August 16, 2017
Millions of Americans struggle each day to access fresh, nutritious food. The Supplemental Nutrition Assistance Program (SNAP) bridges that gap for many lower-income families across the country, connecting them with healthy foods in their supermarkets and at local farmers’ markets. Making healthy purchases at farmers markets has become a particularly desirable option over the last few years as the overall demand for fresh, locally and regionally produced food has grown. In fact, the US Department of Agriculture (USDA) found that, in 2015, over 167,000 farms generated $8.7 billion in revenue by producing and selling food locally through food hubs and other intermediaries, direct farmer-to-consumer marketing, or direct farm to retail. Some estimates suggest that revenues from locally and regionally produced foods could be as high as $20 billion by 2019. Unfortunately, however, there remain a few serious barriers to the continued growth of local and regional food systems – particularly when it comes to increasing access for lower income families.
One of the biggest challenges producers face when trying to bring their food to customers is connecting with the restaurants, markets, retailers, institutions and individuals to which they would like to sell. Often times the infrastructure needed to link producers to consumers is minimal or lacking entirely. For SNAP users in particular, another major barrier to accessing local and regional food is a benefit level set too low to afford fresh, healthful products.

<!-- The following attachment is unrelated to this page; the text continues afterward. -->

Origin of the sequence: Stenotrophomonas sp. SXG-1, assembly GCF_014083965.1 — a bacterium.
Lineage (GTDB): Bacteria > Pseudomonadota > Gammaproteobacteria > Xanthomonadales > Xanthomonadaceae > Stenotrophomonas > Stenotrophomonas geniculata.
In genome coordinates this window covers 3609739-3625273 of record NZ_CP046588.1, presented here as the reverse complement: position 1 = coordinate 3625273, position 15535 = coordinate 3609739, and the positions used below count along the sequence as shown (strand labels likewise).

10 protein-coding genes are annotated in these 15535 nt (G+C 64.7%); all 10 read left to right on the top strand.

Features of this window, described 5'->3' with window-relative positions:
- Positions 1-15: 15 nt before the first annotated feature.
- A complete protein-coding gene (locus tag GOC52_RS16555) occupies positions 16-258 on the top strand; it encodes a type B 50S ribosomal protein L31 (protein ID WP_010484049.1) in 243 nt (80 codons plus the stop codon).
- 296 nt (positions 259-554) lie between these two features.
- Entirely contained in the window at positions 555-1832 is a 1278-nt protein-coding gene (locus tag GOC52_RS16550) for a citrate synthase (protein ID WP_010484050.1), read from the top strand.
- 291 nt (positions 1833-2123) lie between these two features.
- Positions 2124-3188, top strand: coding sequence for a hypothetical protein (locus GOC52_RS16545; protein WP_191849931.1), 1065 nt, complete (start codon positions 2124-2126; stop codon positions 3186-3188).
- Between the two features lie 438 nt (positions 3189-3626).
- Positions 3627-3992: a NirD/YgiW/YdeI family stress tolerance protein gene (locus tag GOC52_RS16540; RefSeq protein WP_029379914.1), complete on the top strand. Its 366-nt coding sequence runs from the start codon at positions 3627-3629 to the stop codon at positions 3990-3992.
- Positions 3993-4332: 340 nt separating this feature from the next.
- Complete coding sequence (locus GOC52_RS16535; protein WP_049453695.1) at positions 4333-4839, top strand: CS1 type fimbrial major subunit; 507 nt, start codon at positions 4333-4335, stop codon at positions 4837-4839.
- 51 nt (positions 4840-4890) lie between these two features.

The Food Insecurity Nutrition Incentives (FINI) Program helps SNAP users to access more fresh fruits and vegetables at farmers markets while still providing farmers with a fair price for their goods by offering grants to projects that help SNAP participants increase their farmers market purchasing power. USDA announced a new round of FINI awards on August 7, providing $16.8 million for 32 grant projects that encourage SNAP participants to make healthy food choices.
Types of Grants Awarded
Three separate types of grants were awarded in this cycle – multi-year community-based projects, multi-year large-scale projects, and pilot projects. Priority was given to projects that:
Multi-Year Large-Scale Projects include endeavors that expand the breadth, scope, or reach of existing incentive programs in order to grow them into multi-county, statewide, or regional programs. Projects require $500,000 or more in funding and cannot exceed four years. Four projects in California, Kentucky, Michigan, and Pennsylvania were awarded a total of $9 million – two of the four awardees were NSAC member organizations:
Congratulations to Community Farm Alliance and Fair Food Network!
Multi-Year Community-Based Projects aim to support mid-sized organizations that have experience in implementing incentive programs to increase community-based food projects at the local and state level. Projects could receive up to $500,000 and could not exceed four years. A total of $6.9 million was awarded to 17 projects in California, Washington DC, Hawaii, Georgia, Illinois, Kentucky, Maryland, Nevada, New York, North Carolina, Ohio, Pennsylvania, Rhode Island, and Washington.
Pilot Projects support the early development of innovative incentive program by new entrants. Projects could exceed one year and awards were a maximum of $100,000. Eleven projects were awarded across California, Delaware, Illinois, Iowa, Minnesota, New Mexico, New York, Oregon, Tennessee, and Virginia in this category.
A full list of the 2017 funded projects can be found on USDA’s website here.
FINI is a joint program between the USDA Food and Nutrition Service (FNS) and the National Institute of Food and Agriculture (NIFA). Funding for FINI grants is from the 2014 Farm Bill. The 2014 Farm Bill allocates $100 million to FINI between 2014 and 2018, roughly $48 million of which was awarded for fiscal years (FY) 2014-2016. When the next round of FINI project funding is made available (for FY 2018), NSAC will post the announcement on our blog.